Yesterday, a White House spokesman confirmed that a computer network used by the White House Military Office that deals with military support for various White House functions was hacked into last month purportedly by Chinese hackers through the common scammers technique called “spearphishing.” You can read in more detail about spearphishing in my “scam of the day” of September 11, 2012, which can be accessed in the scamicide archives. Phishing occurs when you receive an email message or other communication that takes you to a phony website or link that automatically will download malware, such as a keystroke logging program called Trojan Horse that will steal all of the information from your computer and can help make you a victim of identity theft. Spearphishing is a particularly insidious variation of phishing. It occurs when you get an email message or other communication that appears to be from someone you know that contains a link or an attachment that when you download it automatically downloads the malware I previously described. People often let their guard down when they receive an email or other communication from someone that they know even though it is easy to hack into someone’s email and steal their identity to send out these kinds of specially targeted spearphishing emails. Too often they trust that the email is genuine and either click on the link or download the attachment without being sure that it is legitimate. Often this can bring terrible results.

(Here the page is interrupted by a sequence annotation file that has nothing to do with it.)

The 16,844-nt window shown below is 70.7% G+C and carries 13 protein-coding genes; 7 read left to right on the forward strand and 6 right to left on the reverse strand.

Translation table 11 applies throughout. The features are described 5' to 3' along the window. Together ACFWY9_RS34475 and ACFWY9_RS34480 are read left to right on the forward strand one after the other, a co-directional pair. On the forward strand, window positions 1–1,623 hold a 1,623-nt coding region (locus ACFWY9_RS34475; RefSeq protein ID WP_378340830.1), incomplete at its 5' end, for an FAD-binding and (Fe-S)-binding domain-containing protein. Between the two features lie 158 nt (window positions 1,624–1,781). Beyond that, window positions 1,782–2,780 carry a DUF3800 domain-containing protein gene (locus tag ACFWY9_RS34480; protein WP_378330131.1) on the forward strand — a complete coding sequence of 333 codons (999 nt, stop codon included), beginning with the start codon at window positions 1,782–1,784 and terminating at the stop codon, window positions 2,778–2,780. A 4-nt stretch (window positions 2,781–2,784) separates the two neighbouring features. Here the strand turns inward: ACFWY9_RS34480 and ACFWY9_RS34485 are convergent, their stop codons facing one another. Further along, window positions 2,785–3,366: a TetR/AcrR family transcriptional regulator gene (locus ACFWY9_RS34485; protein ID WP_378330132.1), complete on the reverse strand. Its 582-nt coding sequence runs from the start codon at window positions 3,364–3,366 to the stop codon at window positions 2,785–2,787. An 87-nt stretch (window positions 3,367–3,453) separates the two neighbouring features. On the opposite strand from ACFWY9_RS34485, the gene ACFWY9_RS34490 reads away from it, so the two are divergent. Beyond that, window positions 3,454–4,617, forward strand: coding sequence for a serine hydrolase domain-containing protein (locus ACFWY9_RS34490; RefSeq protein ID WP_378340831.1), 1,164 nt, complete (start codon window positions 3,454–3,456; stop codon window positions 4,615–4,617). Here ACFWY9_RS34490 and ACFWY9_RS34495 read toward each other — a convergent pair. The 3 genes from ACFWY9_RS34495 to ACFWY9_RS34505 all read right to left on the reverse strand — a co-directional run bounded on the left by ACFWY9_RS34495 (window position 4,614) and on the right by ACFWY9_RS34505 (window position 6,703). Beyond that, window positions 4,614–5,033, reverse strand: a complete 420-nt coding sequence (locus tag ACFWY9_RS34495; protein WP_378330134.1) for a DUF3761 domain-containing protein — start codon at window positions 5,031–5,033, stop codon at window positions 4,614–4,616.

Remember my motto: Trust me, you can’t trust anyone. Never download attachments or click on links unless you are absolutely are sure that the email or other message is absolutely legitimate. When in doubt (and you should always have some doubt) you should confirm with the person that you think sent you the email that it is legitimate. It may seem a bit paranoid, but remember, even paranoids have enemies. If the White House can fall for this scam, so can you, so be extra careful.